Art. ID.: 3473105
Cell Biology and Anatomy
The "estrogen paradox" in pulmonary arterial hypertension (PAH) refers to observations that while there is a higher incidence of idiopathic PAH in women, rodent models of PAH show male dominance and estrogens are protective. To explain these differences, we previously proposed the neuroendocrine-STAT5-BCL6 hypothesis anchored in the sex-biased and species-specific patterns of growth hormone (GH) secretion by the pituitary, the targeting of the hypothalamus by estrogens to feminize GH secretion patterns, and the role of the transcription factors STAT5a/b and BCL6 as downstream mediators of this patterned GH-driven sex bias. As a test of this hypothesis, we previously reported that vascular smooth muscle cell- (SMC-) specific deletion of the STAT5a/b locus abrogated the male-dominant sex bias in the chronic hypoxia model of PAH in mice. In the present study, we confirmed reduced BCL6 expression in pulmonary arterial (PA) segments in both male and female SMC:STAT5a/b-/- mice. In order to test the proposed contribution of BCL6 to sex bias in PAH, we developed mice with SMC-specific deletion of BCL6+/- by crossing SM22alpha-Cre mice with BCL6-floxed mice and investigated sex bias in these mutant mice in the chronic hypoxia model of PAH. We observed that the male-bias observed in wild-type- (wt-) SM22alpha-Cre-positive mice was abrogated in the SMC:BCL6+/- knockouts-both males and females showed equivalent enhancement of indices of PAH. The new data confirm BCL6 as a contributor to the sex-bias phenotype observed in hypoxic PAH in mice and support the neuroendocrine-STAT5-BCL6 hypothesis of sex bias in this experimental model of vascular disease.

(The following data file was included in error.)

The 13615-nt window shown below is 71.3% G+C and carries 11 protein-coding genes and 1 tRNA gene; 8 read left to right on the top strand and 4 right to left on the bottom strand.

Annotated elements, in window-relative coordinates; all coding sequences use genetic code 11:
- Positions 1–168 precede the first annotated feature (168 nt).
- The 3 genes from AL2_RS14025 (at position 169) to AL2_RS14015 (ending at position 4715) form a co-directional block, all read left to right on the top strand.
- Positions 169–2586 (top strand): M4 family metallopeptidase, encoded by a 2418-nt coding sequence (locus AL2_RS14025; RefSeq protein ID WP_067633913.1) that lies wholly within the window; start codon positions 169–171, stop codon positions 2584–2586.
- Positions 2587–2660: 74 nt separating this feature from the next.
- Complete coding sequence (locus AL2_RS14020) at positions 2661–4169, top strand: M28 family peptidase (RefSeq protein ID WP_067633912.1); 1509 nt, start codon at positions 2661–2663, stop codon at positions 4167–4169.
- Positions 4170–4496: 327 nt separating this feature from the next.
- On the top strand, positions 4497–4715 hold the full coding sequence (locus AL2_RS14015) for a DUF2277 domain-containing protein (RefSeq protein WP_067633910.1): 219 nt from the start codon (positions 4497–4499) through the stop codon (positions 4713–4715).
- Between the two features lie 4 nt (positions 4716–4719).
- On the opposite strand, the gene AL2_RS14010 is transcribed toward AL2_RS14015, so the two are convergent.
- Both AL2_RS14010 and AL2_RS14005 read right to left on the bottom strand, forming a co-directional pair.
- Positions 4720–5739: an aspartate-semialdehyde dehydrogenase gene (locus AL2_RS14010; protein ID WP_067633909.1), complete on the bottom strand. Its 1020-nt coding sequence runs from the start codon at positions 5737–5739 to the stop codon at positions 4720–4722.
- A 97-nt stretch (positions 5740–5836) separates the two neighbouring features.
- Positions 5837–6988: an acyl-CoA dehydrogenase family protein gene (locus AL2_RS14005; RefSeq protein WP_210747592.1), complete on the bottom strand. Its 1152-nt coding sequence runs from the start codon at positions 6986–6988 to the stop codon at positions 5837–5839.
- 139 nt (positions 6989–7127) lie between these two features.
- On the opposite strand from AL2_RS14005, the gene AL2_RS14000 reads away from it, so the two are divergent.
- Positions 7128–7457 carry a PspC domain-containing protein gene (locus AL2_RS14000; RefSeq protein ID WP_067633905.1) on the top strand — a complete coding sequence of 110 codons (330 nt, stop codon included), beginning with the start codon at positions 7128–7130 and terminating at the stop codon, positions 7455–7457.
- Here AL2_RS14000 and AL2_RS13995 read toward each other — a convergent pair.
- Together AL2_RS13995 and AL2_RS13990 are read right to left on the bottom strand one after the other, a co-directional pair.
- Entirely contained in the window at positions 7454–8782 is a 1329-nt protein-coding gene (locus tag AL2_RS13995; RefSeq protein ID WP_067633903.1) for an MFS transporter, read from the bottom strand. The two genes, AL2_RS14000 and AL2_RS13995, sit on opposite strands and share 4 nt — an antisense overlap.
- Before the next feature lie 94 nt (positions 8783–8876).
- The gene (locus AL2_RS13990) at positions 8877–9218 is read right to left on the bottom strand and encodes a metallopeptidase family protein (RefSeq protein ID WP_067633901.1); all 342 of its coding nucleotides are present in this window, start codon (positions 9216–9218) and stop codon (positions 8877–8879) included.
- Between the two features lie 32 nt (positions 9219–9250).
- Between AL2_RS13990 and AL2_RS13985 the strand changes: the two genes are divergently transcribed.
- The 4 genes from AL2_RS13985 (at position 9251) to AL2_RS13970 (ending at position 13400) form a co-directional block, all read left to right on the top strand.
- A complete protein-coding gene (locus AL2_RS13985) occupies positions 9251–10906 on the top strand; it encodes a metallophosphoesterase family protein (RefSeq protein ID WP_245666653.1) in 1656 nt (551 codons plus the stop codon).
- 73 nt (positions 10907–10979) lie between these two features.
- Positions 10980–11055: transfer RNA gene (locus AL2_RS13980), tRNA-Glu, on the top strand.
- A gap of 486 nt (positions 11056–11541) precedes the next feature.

Yang, Y., & Sehgal, P. (2018). Smooth Muscle-Specific BCL6+/- Knockout Abrogates Sex Bias in Chronic Hypoxia-Induced Pulmonary Arterial Hypertension in Mice. International Journal of Endocrinology, 2018, Art. ID.: 3473105. https://doi.org/10.1155/2018/3473105
Originally published in International Journal of Endocrinology, 2018, Article ID 3473105. The original material can be found here.
Creative Commons License
This work is licensed under a Creative Commons Attribution 4.0 License.